After two failed tax proposals and the expiration of an assessment fee, Livingston Parish’s mosquito abatement program is on its last legs but determined to go down fighting.

With an increase in the number of West Nile cases reported in the parish this year and half the parish’s traps capturing mosquitoes testing positive for the disease, mosquito abatement Director Jeanine Tessmer said Livingston is putting its money reserves into aerial spraying.

The parish has had four West Nile cases in which people have not shown any symptoms of the disease, two fever cases and one neuroinvasive case reported so far this year. In 2013, the parish saw only one fever case, Tessmer said.

Fighting the mosquito population from the air is considerably more costly than ground-spraying with trucks. Last week’s aerial assault cost as much in three days as the district would typically spend on chemicals for an entire season — about $250,000, Tessmer said.

But the aerial spraying is also more effective, reaching remote areas in this rural parish that trucks can’t cover from the roads, she said.

If people in the area continue to contract West Nile, Tessmer said, she may order another round of aerial spraying in early September.

“I don’t have to worry about keeping money in reserve anymore, so I can use it this year,” Tessmer said. “The circumstances certainly warrant it.”

The district doesn’t need to maintain reserves because, without the assessment fee or a property tax, there will be no more funding coming in and, after this year, no more mosquito control program in the parish.

The program has been plagued with money problems since its creation in 2002. It survived its first season on borrowed trucks and rainy-day funding for pesticides until voters in 2003 approved a 10-year, $30 annual fee assessed to residents with electric meters.

Then came collection problems as the electric companies, assessor and Sheriff’s Office each declined to take on the responsibility of collecting the funds and, year after year, many residents simply refused to pay.

Parish voters also swatted down several property tax proposals, with the most recent attempts being in November 2012 and October 2013.

The expiration of the annual fee on Dec. 31 was the final blow.

The district is paying for its 2014 operations from $2 million in reserve funding, according to an audit the Louisiana Legislative Auditor’s Office released Monday.

Those funds should be enough to sustain the program — which cost roughly $1 million in 2013 — through the end of the year, even with the additional expense of aerial spraying to combat West Nile. But the program will be shuttered before next year’s crop of mosquitoes takes flight.

“We will not be here. The equipment will not be here. There will be nobody doing mosquito control in Livingston Parish next year, period,” Tessmer said. District employees will lose their jobs and all equipment will be sold at the end of the season, Tessmer said.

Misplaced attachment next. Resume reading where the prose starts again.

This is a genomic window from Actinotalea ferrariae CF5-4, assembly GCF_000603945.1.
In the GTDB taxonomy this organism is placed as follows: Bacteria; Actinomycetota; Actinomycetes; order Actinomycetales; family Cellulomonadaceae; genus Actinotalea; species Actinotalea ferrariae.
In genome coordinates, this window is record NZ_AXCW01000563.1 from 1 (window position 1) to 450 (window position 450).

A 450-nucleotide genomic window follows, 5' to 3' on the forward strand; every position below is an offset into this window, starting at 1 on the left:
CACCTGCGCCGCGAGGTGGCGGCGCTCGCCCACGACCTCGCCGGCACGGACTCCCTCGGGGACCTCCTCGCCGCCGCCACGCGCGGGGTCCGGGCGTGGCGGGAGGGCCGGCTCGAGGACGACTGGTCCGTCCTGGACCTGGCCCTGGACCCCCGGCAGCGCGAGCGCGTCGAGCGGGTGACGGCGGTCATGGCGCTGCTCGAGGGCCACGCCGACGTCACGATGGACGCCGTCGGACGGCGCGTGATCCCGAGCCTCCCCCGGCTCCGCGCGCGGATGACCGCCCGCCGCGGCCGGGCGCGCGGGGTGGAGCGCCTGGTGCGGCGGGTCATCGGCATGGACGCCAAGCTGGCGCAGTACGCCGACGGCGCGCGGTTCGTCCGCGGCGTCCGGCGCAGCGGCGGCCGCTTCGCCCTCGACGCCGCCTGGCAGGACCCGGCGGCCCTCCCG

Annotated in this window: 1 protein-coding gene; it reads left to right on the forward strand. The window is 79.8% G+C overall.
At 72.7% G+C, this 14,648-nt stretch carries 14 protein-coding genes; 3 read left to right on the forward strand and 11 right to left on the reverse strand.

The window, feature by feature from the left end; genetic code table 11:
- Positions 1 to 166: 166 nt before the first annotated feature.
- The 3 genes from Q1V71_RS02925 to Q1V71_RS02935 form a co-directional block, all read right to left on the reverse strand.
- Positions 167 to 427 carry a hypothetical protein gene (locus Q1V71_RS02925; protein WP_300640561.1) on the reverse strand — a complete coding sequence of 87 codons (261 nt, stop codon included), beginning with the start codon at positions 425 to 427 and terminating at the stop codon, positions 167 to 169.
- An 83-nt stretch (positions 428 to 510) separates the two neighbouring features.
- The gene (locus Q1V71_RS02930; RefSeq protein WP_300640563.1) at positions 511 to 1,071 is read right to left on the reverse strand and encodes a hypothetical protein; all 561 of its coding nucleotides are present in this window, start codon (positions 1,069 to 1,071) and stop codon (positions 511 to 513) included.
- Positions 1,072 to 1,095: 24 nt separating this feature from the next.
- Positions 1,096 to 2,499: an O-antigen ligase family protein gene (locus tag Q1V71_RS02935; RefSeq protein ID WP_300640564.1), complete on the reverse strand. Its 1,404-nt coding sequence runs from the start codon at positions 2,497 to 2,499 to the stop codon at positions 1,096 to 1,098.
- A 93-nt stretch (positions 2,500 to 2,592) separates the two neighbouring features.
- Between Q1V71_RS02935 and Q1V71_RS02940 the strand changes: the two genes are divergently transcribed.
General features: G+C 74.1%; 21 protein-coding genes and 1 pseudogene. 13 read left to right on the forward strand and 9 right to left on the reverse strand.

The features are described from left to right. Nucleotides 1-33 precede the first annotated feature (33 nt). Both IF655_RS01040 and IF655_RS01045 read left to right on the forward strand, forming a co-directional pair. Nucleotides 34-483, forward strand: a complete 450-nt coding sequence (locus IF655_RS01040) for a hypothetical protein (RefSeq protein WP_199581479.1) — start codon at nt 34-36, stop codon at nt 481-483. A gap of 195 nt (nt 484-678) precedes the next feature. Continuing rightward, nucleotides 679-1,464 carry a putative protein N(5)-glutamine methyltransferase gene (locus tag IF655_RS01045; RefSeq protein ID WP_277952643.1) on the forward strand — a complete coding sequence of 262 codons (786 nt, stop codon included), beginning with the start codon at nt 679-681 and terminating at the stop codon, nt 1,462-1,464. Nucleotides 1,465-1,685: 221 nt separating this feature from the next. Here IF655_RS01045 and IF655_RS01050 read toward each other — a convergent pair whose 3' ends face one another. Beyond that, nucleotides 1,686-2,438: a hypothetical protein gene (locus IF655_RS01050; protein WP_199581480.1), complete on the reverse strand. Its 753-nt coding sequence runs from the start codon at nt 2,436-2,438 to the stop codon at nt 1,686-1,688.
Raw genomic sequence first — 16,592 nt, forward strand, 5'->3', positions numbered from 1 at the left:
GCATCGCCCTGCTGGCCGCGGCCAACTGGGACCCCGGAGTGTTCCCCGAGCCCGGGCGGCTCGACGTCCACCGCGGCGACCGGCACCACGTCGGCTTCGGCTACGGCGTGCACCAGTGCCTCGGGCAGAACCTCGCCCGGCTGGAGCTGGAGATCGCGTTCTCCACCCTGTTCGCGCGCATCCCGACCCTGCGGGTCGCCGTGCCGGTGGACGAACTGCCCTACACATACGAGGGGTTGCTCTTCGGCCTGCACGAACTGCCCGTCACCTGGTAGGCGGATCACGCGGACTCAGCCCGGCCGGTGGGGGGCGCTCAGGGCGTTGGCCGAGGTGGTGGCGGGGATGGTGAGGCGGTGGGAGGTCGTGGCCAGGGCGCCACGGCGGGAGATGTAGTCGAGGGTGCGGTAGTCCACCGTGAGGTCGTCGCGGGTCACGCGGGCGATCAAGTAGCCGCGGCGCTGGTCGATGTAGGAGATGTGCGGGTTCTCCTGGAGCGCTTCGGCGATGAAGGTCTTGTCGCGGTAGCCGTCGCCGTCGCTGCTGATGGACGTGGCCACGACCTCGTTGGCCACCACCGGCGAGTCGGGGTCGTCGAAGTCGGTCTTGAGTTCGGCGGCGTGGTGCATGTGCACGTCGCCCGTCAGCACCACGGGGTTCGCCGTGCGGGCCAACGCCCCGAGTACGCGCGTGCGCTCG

The money raised through selling the district’s assets — about $400,000 in equipment and vehicles, according to the audit — will be used to fund the shutdown.

“We’ll have to pay the salaries of whoever is left until we can get all the records in order and turned over to someone else — I don’t know who — in parish government,” Tessmer said. “Someone else will have to take this over and be made aware of what we have and how things are done.”

Any funds remaining at that point will be transferred to the parish to be spent according to their voter-approved purpose of mosquito abatement, she said.

Voters’ decision not to fund the program may bite them in the end, when the mosquito population increases and residents are “screaming and hollering” in their yards, Tessmer said.

By then, though, the program will be dead and the job of reviving it, time-consuming, she said.

“Because it takes time to go to the ballot for funding, collect the money when it comes in, hire a director, get the necessary equipment, get it operational and get people trained,” Tessmer said. “We’re talking 21/2 to 3 years, minimum.”

Tessmer said that after two years of fighting to inform the public about why the program needed funding, and this year of focusing on both fighting West Nile and also organizing the program’s shutdown, she is exhausted.

“We’ll spend whatever is necessary, then close up shop and go home,” she said.

“There are just too many people everywhere, not just in this parish, who have the mindset that they want the government to provide services, but they don’t want to pay for it. It just doesn’t work that way.”

Follow Heidi R. Kinchen on Twitter, @HeidiRKinchen.